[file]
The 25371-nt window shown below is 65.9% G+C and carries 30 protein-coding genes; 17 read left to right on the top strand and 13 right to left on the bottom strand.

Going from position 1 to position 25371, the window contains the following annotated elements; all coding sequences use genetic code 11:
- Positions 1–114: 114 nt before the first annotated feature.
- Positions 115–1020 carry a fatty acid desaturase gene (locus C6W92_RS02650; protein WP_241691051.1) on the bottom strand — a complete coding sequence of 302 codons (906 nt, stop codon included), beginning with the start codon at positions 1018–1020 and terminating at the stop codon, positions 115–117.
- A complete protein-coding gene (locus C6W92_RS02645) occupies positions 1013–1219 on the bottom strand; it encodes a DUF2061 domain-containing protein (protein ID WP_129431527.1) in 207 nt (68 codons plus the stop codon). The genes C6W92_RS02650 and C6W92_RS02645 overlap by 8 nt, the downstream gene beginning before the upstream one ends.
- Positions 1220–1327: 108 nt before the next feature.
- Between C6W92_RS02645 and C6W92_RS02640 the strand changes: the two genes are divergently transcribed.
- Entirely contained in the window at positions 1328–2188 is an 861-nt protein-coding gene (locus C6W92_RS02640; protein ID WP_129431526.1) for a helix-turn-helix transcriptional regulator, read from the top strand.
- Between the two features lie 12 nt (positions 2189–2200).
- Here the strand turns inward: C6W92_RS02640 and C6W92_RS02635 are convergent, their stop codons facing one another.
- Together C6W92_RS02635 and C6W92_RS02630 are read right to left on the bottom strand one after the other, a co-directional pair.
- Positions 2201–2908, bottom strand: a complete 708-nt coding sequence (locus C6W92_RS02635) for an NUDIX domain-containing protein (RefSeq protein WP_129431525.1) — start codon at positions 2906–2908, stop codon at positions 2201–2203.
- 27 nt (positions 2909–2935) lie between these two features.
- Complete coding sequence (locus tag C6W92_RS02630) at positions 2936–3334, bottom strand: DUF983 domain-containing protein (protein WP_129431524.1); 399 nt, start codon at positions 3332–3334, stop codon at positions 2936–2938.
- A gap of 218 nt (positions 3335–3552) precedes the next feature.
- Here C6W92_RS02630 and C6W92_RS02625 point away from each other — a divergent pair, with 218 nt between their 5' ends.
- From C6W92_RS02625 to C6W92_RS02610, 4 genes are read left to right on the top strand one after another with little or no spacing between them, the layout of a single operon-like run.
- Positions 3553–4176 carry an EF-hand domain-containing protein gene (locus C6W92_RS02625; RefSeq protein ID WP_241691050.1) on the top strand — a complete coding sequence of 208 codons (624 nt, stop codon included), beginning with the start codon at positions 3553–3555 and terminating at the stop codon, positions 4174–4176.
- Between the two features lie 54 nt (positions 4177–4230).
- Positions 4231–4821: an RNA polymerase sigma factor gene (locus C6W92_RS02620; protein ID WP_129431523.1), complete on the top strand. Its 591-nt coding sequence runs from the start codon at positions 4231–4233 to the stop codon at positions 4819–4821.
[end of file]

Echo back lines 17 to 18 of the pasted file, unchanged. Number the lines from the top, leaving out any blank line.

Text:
- From C6W92_RS02625 to C6W92_RS02610, 4 genes are read left to right on the top strand one after another with little or no spacing between them, the layout of a single operon-like run.
- Positions 3553–4176 carry an EF-hand domain-containing protein gene (locus C6W92_RS02625; RefSeq protein ID WP_241691050.1) on the top strand — a complete coding sequence of 208 codons (624 nt, stop codon included), beginning with the start codon at positions 3553–3555 and terminating at the stop codon, positions 4174–4176.